Try to avoid heavy, breakable pots, you will be glad you thought this through when it comes time to move your plants. 

How to Care for a Boston Fern Indoors


Find a bright location in your home to keep your Boston Fern that will not saturate your fern wight direct sunlight throughout the day.

Boston Ferns prefer indirect lighting indoors as well as out, so keep that in mind when finding a home for this houseplant.

During the winter months, you may need to reevaluate the proper Boston Fern care due to the placement of windows in your home.

The cloudy dreary days of Winter can impact the amount of sunlight your plant gets during the colder months, so it is best to keep that in mind when finding a place in your home for your plant.

You can always move it around as the weather changes but in my experience, the constant moving and bumping into furniture can damage the fronds.

How to Care for a Boston Fern Indoors

Fertilizer for Boston Fern

Boston Ferns should be fertilized every other week using a balanced 10-10-10 fertilizer, this means 10 percent nitrogen, 10 percent phosphate, and 10 percent potassium.

I like to set my Boston Fern in the sink and pour the fertilizer in along with water and allow it to run through and soak the plant thoroughly.

I then remove it from the sink and allow it to dry out before the next watering.

During the Summer it can be much easier to water your Boston Ferns because you don’t have to worry about the excess water draining out onto your floor.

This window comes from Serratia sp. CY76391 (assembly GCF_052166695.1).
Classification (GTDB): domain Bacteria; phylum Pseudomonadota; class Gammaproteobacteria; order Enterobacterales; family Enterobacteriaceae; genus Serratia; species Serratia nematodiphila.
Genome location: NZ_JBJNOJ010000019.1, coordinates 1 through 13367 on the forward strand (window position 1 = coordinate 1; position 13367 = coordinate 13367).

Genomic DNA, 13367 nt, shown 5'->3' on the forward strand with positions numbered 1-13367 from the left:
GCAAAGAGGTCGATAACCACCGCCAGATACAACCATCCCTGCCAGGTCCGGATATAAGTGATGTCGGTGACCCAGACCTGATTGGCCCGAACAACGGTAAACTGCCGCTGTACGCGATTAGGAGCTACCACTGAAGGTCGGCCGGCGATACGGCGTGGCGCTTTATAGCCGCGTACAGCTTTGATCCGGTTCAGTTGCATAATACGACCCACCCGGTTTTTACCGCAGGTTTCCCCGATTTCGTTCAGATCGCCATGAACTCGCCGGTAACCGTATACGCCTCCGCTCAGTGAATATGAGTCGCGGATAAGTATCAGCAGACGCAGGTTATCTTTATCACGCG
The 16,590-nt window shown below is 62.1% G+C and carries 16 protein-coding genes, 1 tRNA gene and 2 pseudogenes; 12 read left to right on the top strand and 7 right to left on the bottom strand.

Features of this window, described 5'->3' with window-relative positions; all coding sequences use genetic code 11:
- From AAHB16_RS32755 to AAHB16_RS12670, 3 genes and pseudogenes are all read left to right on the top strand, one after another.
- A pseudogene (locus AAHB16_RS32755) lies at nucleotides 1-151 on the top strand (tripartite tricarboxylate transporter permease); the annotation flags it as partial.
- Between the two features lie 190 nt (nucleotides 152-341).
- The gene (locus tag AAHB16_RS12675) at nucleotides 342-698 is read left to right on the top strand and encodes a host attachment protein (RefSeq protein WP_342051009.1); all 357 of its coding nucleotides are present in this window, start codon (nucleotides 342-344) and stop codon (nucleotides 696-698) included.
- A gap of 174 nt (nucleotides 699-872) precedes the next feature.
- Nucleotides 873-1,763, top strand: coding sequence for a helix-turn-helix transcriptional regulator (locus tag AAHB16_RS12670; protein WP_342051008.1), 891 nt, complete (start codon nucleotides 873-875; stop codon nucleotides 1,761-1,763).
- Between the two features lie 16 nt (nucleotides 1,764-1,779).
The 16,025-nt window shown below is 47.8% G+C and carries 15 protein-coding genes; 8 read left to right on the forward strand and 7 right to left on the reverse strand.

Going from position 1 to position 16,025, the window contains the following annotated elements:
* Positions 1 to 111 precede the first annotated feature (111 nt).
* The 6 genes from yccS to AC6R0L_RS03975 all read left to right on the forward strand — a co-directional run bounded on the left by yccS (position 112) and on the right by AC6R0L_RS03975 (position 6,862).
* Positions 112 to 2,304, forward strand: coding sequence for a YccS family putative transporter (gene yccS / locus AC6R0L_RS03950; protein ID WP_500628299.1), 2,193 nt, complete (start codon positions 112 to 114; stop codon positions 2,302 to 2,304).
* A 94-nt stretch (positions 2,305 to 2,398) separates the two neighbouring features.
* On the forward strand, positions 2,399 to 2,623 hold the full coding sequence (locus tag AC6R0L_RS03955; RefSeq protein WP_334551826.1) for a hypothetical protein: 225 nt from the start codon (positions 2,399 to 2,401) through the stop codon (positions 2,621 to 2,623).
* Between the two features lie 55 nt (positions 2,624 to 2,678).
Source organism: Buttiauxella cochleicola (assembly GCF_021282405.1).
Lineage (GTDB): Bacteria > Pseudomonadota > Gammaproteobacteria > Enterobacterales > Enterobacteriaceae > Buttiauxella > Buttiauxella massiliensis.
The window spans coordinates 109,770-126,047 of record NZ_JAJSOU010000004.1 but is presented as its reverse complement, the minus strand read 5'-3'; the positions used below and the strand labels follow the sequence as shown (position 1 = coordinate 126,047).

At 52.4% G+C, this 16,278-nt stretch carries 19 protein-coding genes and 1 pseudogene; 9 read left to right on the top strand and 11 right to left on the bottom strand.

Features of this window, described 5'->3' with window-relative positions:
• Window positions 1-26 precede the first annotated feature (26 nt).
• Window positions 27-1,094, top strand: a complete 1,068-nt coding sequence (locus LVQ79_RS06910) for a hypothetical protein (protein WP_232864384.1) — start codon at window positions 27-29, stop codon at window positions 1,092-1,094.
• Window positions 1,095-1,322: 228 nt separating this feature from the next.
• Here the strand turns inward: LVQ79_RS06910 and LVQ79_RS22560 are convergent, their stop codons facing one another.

Using the sink to water your plant makes the hydrating process much easier and less messy. 

How to Care for a Boston Fern Indoors

Trimming a Boston Fern

Trim the fronds and leaflets when the plant begins to lose its vibrant green color.

Unfortunately, this will happen from time to time, especially if there is a problem with your Boston Fern. 

Address the problem that is causing your fern to shed its leaves. This can happen when repotting your fern or relocating it indoors for the Winter.

Some breeds of Boston Ferns will send out little runners that you can pull off and replant, they are baby ferns with tiny roots.

I love doing this, not only does it add to my plant collection but I love to do this without having to buy more. 

How to Care for a Boston Fern Indoors

Now that you know How to Care for Boston Ferns both Indoors and Out, share this post on social media so your friends can see it too.

Don’t forget to leave a comment with any tips you may have for the proper way to care for a Boston Fern. 

Share this guide to proper Boston Fern Care on Pinterest so you can come back to it later if you have a problem in the future with your plants. 

Click here to see the fertilizer that I use and click here to get a Boston Fern delivered to your door. For more Boston Fern Care Tips, check out this post.

You may also enjoy this post sharing a whimsical garden tour and this homemade miracle grow recipe.

About Thirty Something Super Mom

Melissa Dixon Thirty Something Super Mom